The early centuries
The oldest Polish music scripts were uncovered in the town of Stary Sacz (one of the oldest towns in the whole country). It’s thought they date all the way back to at least the 13th century, which is when the great Piast dynasty would have ruled the lands from their castles in nearby Krakow. It’s possible that these early forms of Polish music, which resemble the simple and soothing polyphonies of early-medieval French chant, would have been patronised by the royal elite as they grew to become more and more popular modes of artistic expression.
The birth of Polish classical music
For the formation of a standalone Polish form of classical music, listeners would have had to wait another three whole centuries. It was in the 1500s, under the patronage of last Jagiellon kings and the first of the Swedish Vasa kings, that the Renaissance bought travellers from across the continent. Perhaps the most influential of these on the sphere of Polish music were the composers from Italy: Giovanni Anerio; Luca Marenzio.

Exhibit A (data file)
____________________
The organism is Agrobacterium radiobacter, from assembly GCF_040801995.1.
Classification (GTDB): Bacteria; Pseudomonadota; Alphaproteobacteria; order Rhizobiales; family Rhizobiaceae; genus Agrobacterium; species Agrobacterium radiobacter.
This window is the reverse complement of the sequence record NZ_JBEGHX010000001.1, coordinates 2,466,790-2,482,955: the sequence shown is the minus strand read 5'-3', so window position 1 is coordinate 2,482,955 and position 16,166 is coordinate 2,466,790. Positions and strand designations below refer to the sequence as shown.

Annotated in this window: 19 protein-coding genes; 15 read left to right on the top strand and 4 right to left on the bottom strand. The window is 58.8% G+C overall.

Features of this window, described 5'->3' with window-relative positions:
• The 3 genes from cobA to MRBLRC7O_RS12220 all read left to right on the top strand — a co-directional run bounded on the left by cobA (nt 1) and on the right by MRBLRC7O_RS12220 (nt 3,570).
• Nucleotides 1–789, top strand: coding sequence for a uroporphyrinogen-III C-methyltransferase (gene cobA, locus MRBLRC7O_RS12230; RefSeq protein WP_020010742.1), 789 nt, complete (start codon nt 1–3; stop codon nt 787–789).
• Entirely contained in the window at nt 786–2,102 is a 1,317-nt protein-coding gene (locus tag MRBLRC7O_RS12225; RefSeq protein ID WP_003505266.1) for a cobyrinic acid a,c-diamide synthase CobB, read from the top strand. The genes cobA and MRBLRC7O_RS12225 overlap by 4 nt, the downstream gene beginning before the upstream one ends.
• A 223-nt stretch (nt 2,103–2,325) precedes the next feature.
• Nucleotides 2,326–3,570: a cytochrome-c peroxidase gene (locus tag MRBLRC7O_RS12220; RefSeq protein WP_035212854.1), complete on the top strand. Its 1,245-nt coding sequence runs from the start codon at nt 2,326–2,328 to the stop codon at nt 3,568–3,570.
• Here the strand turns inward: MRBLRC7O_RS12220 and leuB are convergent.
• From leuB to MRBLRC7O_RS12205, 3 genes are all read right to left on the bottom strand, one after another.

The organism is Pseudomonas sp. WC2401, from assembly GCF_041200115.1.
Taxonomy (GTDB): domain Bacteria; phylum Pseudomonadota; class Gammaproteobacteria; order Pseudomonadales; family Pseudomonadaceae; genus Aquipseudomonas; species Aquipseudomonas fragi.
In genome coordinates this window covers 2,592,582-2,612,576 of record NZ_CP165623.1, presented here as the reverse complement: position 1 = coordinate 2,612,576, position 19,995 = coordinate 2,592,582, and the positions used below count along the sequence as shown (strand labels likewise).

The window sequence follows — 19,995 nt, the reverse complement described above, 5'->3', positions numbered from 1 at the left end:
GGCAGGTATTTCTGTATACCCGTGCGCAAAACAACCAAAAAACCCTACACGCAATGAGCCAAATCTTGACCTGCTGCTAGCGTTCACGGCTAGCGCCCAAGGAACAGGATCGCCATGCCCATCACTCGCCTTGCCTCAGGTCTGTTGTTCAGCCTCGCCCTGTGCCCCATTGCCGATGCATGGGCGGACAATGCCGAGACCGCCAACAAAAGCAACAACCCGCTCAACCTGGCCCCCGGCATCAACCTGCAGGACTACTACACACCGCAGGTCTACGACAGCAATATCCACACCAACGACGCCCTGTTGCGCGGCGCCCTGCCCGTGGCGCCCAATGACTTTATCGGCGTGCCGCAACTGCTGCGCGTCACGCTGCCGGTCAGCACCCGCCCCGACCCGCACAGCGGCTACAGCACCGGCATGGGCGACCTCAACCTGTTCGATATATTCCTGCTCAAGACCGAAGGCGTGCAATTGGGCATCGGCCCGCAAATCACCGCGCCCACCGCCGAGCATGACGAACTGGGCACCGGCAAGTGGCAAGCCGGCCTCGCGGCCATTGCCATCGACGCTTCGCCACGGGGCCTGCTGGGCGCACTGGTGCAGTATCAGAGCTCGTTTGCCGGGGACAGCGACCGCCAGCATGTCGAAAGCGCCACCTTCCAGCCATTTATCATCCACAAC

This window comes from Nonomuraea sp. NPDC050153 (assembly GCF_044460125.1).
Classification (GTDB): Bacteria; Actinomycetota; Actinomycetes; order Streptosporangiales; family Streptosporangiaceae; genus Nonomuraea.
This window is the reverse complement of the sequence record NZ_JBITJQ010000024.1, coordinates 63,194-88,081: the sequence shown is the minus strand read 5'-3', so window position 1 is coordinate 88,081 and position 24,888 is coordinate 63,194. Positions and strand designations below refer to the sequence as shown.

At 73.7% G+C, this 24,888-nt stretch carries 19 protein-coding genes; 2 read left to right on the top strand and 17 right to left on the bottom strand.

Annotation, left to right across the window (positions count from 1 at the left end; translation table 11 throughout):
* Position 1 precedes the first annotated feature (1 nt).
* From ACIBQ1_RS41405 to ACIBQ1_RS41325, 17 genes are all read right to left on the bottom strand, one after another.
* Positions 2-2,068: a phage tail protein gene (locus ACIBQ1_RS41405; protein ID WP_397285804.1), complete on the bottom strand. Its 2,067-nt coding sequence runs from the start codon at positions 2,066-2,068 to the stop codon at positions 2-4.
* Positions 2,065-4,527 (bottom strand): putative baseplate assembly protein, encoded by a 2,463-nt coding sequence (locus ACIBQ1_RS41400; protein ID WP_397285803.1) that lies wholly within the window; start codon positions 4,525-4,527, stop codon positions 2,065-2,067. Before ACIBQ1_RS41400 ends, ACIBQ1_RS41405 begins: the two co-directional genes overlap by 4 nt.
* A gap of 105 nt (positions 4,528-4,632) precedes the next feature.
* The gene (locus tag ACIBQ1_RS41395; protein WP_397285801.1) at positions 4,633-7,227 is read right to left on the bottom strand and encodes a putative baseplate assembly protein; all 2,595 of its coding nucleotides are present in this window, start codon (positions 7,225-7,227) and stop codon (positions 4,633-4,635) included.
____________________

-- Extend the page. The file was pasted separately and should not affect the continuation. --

These figures brought a new sort of polyphony with them, inspiring now-famous Polish musicians, like the violinist Adam Jarzebski, to create similar ensembles in the ilk of the European Baroque school that dominated at the time.
Chopin and the 1800s
The beginning of the 1800s saw the start of a golden age for Polish classical music. The period was spearheaded by one Fryderyk Franciszek Chopin. Still famous today, his Romantic epics and virtuoso piano pieces now echo throughout the ages. Although Chopin spent much of his life away from Warsaw (the place of his childhood), living and performing in Paris, he is still credited with the popularisation of one of the country’s most iconic musical forms: The Polonaise.
Today, the up and down rhythms of the Polonaise and its striking violin overtones are used behind the Polish dance of the same name, alongside other iconic national performance art pieces like the Mazurka and the triple-meter Kujawiak. However, Chopin’s legacy is much more than that. He’s famed for his ad hoc use of improvisation and disregard for strict time keys. He’s also considered the figure who single handedly combined Polish musical forms with Polish nationalism, whether intentionally or no.
Folk in the Podhale
With the coming of the 19th century, one southern region of Poland – known as the Podhale – came to the fore of national music. In fact, it was precisely because of the repression of Poland’s nationalist musical forms (those first started by Chopin 100 years before) that the people of this remote mountain area in the shadow of the spiky Tatras began to fervently produce ditties and songs.